New Zealand - Tourism, travel, and recreation

New Zealand draws many thousands of tourists to its shores because of the beauty, diversity, and compactness of its natural attractions and its varied sporting facilities. There are 10 national parks and 3 maritime parks. Of these, Fiordland is the largest, with some portions still unexplored. Urewera, noted for its forests and bird life, is the park in which early Maori culture is most strongly preserved; Tongariro includes two active volcanoes and is an important ski resort; and Mount Cook National Park includes Tasman Glacier, the largest glacier outside the polar regions. New Zealand has numerous thermal spas, particularly in the Rotorua area, which also offers Maori villages where traditional arts and crafts may be observed. The Waitomo Cave, on the North Island, is lit by millions of glowworms and may be toured all year. Lake Taupo and its streams form one of the world's richest trout fishing areas; Christchurch is home to one of the world's finest botanical gardens. Skiing is available on both the North and South Islands, and good deep-sea fishing along the North Island coast. New Zealand has first-class golf courses. Spectator sports include horse racing, soccer, cricket, and rugby.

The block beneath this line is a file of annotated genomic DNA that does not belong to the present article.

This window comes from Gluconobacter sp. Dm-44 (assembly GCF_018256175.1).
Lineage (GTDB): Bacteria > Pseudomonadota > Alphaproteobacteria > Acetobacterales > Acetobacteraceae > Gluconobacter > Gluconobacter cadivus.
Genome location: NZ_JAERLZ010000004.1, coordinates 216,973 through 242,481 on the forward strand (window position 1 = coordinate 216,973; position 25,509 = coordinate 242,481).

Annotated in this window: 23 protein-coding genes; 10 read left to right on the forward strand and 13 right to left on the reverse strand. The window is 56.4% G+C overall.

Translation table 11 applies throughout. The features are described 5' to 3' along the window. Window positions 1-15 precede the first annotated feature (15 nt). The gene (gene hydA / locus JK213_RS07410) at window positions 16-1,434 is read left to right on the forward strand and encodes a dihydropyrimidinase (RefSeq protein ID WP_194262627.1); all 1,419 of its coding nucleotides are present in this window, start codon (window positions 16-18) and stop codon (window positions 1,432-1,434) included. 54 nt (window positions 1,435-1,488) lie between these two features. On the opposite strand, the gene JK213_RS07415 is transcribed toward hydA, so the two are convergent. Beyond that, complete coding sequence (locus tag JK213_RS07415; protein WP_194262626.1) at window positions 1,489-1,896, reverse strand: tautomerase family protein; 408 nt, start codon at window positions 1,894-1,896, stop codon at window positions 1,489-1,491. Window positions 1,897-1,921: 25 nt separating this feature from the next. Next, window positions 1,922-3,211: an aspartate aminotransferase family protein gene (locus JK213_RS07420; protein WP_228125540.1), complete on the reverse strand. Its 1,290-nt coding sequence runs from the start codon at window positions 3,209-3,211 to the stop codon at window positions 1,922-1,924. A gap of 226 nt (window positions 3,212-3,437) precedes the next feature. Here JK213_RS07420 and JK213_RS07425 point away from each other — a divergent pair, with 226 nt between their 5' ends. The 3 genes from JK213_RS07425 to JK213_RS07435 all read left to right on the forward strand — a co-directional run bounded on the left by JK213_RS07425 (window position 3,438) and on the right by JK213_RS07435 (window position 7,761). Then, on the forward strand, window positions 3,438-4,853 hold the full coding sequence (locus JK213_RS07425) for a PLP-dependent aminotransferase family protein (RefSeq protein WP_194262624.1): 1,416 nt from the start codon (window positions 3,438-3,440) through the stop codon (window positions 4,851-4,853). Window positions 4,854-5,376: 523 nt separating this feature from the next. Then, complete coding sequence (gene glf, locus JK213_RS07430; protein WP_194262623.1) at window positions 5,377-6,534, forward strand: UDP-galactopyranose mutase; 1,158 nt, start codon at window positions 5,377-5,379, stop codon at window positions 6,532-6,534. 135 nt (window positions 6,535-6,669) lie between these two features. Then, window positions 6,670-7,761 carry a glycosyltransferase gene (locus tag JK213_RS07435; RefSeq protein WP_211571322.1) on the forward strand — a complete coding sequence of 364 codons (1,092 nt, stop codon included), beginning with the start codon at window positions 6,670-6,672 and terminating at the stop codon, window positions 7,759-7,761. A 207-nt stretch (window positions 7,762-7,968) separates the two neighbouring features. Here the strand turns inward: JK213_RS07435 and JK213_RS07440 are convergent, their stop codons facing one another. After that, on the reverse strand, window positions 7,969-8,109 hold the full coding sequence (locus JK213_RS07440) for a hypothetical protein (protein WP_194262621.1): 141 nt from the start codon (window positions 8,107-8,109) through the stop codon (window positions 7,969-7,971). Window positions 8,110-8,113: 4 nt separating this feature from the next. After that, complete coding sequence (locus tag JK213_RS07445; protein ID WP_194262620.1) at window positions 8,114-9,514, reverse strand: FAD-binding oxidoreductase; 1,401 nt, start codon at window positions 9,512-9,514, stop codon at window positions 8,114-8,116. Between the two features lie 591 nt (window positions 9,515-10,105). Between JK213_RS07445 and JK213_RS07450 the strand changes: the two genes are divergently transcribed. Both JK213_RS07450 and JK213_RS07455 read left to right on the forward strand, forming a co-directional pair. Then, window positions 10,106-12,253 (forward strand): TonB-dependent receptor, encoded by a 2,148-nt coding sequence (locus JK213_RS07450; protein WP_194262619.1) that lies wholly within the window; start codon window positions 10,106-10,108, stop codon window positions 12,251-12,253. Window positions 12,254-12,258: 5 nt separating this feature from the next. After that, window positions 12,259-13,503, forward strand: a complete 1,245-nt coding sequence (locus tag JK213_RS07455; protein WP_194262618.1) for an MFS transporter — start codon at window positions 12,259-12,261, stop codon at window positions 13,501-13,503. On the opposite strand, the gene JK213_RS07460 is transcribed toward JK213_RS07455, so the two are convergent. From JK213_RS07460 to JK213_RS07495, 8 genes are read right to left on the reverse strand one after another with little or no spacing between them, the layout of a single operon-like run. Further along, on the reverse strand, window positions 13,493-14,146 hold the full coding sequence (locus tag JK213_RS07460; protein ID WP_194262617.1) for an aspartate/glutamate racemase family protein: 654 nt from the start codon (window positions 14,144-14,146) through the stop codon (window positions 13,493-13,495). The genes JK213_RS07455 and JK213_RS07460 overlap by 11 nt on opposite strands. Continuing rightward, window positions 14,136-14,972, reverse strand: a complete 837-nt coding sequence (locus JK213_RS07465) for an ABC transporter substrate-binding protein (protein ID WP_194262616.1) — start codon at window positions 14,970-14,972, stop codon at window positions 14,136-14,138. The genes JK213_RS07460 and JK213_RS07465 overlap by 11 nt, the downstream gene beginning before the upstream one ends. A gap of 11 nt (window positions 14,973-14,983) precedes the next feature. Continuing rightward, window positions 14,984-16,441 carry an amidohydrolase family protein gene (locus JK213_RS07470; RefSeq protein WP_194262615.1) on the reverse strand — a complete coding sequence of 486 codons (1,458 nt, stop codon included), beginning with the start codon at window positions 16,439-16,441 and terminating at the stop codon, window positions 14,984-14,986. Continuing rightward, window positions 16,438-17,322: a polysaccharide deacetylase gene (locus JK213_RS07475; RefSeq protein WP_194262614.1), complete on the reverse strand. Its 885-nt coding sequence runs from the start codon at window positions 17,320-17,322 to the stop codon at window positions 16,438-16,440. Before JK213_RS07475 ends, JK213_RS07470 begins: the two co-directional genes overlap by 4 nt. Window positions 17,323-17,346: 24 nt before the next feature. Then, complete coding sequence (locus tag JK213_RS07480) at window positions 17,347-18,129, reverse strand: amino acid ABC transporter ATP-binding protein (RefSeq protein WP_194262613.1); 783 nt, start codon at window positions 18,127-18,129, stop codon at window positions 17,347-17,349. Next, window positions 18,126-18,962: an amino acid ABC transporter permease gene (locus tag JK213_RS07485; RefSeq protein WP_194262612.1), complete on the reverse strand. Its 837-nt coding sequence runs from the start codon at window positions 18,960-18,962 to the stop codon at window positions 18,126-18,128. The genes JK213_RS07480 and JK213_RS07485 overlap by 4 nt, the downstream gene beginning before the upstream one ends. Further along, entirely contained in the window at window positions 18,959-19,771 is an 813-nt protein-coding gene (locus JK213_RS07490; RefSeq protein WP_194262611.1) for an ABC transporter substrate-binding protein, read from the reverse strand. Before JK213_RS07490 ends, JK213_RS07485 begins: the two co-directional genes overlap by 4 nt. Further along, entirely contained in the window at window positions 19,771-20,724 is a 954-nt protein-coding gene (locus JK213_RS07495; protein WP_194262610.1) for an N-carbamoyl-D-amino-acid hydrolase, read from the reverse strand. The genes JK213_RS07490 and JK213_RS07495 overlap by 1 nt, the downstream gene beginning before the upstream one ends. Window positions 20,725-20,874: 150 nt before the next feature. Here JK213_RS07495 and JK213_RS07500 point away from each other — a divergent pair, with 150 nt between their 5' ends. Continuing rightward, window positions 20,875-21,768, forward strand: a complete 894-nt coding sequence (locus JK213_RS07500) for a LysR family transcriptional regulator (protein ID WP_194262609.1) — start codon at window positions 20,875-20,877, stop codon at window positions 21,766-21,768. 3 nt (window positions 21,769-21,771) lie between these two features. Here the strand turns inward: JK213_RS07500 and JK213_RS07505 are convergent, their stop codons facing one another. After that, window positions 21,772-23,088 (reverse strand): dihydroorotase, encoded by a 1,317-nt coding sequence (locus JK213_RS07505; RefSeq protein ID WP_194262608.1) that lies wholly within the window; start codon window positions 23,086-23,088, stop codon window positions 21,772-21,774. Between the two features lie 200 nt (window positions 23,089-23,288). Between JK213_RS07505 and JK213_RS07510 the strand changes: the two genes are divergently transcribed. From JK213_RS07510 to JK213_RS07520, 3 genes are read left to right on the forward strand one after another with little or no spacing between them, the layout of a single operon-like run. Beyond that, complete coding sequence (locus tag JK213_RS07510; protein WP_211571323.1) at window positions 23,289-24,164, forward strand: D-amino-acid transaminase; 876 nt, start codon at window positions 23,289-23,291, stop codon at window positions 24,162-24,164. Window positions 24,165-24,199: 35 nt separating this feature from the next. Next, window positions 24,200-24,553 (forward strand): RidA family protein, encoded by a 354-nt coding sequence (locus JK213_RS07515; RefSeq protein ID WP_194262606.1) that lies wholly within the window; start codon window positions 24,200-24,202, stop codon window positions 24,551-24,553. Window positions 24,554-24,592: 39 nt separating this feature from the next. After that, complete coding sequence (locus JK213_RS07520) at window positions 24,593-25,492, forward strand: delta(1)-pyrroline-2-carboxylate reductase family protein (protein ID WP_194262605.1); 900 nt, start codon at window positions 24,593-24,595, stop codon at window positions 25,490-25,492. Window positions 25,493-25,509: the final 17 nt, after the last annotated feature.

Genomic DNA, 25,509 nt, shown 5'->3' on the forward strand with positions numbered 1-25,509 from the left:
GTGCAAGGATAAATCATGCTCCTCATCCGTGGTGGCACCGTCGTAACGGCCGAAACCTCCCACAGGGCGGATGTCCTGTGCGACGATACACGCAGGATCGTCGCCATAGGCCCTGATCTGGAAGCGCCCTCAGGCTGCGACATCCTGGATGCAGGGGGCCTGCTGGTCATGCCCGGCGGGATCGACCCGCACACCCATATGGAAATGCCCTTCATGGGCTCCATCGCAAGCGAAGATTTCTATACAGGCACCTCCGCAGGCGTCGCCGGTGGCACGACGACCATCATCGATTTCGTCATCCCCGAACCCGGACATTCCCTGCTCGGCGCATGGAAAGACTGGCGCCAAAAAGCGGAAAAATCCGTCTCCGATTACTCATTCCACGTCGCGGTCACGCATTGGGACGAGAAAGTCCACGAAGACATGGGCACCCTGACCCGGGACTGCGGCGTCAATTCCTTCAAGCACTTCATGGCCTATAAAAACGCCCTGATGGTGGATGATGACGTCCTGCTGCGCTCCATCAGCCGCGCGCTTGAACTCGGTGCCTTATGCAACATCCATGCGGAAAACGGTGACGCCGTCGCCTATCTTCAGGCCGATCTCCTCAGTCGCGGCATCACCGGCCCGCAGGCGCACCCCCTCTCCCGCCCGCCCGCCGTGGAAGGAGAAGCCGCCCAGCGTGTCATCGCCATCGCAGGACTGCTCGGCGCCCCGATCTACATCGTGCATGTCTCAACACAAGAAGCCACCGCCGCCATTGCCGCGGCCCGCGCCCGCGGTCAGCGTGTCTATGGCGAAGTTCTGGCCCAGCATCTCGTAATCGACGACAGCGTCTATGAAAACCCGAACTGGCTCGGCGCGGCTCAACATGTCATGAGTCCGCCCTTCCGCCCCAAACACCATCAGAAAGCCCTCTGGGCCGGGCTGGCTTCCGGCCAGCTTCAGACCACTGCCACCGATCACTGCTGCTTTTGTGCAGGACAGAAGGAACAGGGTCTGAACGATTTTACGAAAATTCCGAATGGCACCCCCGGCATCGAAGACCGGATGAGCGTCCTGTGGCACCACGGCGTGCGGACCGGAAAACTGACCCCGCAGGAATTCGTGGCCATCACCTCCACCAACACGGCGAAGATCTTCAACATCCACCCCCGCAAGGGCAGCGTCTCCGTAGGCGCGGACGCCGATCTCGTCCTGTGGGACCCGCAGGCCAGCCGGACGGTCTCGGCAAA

All overseas visitors (except Australian nationals) need passports valid for at least six months beyond their intended stay in New Zealand. No visas are required for persons who are traveling on valid British passports; for citizens of Belgium, Canada, Denmark, Finland, France, Germany, Ireland, Liechtenstein, Luxembourg, Monaco, the Netherlands, Norway, Sweden, or Switzerland; or for US or Japanese nationals not planning to stay in New Zealand more than 30 days. There are no vaccination requirements.

In 2000, there were 1,786,765 visitor arrivals in the country, with 32% from Australia, 11% from the United States, 11% from the United Kingdom, and 8% from Japan. Tourism receipts totaled US $2.1 billion. That year there were 25,911 hotel rooms with a 52% occupancy rate. The average daily cost of staying in New Zealand, according to a 2003 US government estimate, was between US $140 and US $193 per day.

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